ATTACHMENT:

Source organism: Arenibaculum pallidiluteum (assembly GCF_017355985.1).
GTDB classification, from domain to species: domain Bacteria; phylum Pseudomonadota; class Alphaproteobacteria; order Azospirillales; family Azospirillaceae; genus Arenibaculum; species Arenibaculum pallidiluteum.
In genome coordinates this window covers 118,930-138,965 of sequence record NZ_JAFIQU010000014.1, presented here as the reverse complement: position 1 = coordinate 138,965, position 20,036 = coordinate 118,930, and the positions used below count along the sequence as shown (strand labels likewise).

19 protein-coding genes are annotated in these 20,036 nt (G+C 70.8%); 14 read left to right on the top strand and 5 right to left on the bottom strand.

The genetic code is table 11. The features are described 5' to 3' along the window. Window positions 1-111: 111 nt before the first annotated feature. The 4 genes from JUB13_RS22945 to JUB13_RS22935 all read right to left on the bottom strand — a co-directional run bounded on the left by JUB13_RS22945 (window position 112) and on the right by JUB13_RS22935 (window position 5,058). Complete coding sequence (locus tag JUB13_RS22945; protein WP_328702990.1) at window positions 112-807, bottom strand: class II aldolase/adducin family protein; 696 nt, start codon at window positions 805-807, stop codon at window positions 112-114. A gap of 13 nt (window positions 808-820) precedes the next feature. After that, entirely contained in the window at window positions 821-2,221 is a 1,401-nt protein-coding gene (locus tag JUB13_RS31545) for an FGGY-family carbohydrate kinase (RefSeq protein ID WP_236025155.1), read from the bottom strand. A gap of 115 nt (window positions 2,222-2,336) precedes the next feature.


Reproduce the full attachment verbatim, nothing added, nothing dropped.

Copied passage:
Source organism: Arenibaculum pallidiluteum (assembly GCF_017355985.1).
GTDB classification, from domain to species: domain Bacteria; phylum Pseudomonadota; class Alphaproteobacteria; order Azospirillales; family Azospirillaceae; genus Arenibaculum; species Arenibaculum pallidiluteum.
In genome coordinates this window covers 118,930-138,965 of sequence record NZ_JAFIQU010000014.1, presented here as the reverse complement: position 1 = coordinate 138,965, position 20,036 = coordinate 118,930, and the positions used below count along the sequence as shown (strand labels likewise).

19 protein-coding genes are annotated in these 20,036 nt (G+C 70.8%); 14 read left to right on the top strand and 5 right to left on the bottom strand.

The genetic code is table 11. The features are described 5' to 3' along the window. Window positions 1-111: 111 nt before the first annotated feature. The 4 genes from JUB13_RS22945 to JUB13_RS22935 all read right to left on the bottom strand — a co-directional run bounded on the left by JUB13_RS22945 (window position 112) and on the right by JUB13_RS22935 (window position 5,058). Complete coding sequence (locus tag JUB13_RS22945; protein WP_328702990.1) at window positions 112-807, bottom strand: class II aldolase/adducin family protein; 696 nt, start codon at window positions 805-807, stop codon at window positions 112-114. A gap of 13 nt (window positions 808-820) precedes the next feature. After that, entirely contained in the window at window positions 821-2,221 is a 1,401-nt protein-coding gene (locus tag JUB13_RS31545) for an FGGY-family carbohydrate kinase (RefSeq protein ID WP_236025155.1), read from the bottom strand. A gap of 115 nt (window positions 2,222-2,336) precedes the next feature.